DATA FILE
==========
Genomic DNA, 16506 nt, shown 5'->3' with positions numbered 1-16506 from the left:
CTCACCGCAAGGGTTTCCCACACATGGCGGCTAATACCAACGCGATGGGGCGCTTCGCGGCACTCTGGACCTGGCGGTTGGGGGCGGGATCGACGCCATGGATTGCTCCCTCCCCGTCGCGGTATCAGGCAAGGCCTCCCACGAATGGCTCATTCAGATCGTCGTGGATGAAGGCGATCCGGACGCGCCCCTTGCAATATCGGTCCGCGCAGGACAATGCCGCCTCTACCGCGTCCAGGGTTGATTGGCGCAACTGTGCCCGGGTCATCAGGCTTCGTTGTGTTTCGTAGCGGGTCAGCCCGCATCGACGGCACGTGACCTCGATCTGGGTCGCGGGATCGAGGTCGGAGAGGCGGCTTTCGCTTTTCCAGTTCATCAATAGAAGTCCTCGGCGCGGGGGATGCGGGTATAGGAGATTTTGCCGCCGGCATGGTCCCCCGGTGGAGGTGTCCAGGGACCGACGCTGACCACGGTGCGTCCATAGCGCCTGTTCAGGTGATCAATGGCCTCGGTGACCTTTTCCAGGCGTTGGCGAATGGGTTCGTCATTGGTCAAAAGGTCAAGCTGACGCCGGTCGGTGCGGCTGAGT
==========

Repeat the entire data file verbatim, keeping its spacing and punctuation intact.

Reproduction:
Genomic DNA, 16506 nt, shown 5'->3' with positions numbered 1-16506 from the left:
CTCACCGCAAGGGTTTCCCACACATGGCGGCTAATACCAACGCGATGGGGCGCTTCGCGGCACTCTGGACCTGGCGGTTGGGGGCGGGATCGACGCCATGGATTGCTCCCTCCCCGTCGCGGTATCAGGCAAGGCCTCCCACGAATGGCTCATTCAGATCGTCGTGGATGAAGGCGATCCGGACGCGCCCCTTGCAATATCGGTCCGCGCAGGACAATGCCGCCTCTACCGCGTCCAGGGTTGATTGGCGCAACTGTGCCCGGGTCATCAGGCTTCGTTGTGTTTCGTAGCGGGTCAGCCCGCATCGACGGCACGTGACCTCGATCTGGGTCGCGGGATCGAGGTCGGAGAGGCGGCTTTCGCTTTTCCAGTTCATCAATAGAAGTCCTCGGCGCGGGGGATGCGGGTATAGGAGATTTTGCCGCCGGCATGGTCCCCCGGTGGAGGTGTCCAGGGACCGACGCTGACCACGGTGCGTCCATAGCGCCTGTTCAGGTGATCAATGGCCTCGGTGACCTTTTCCAGGCGTTGGCGAATGGGTTCGTCATTGGTCAAAAGGTCAAGCTGACGCCGGTCGGTGCGGCTGAGT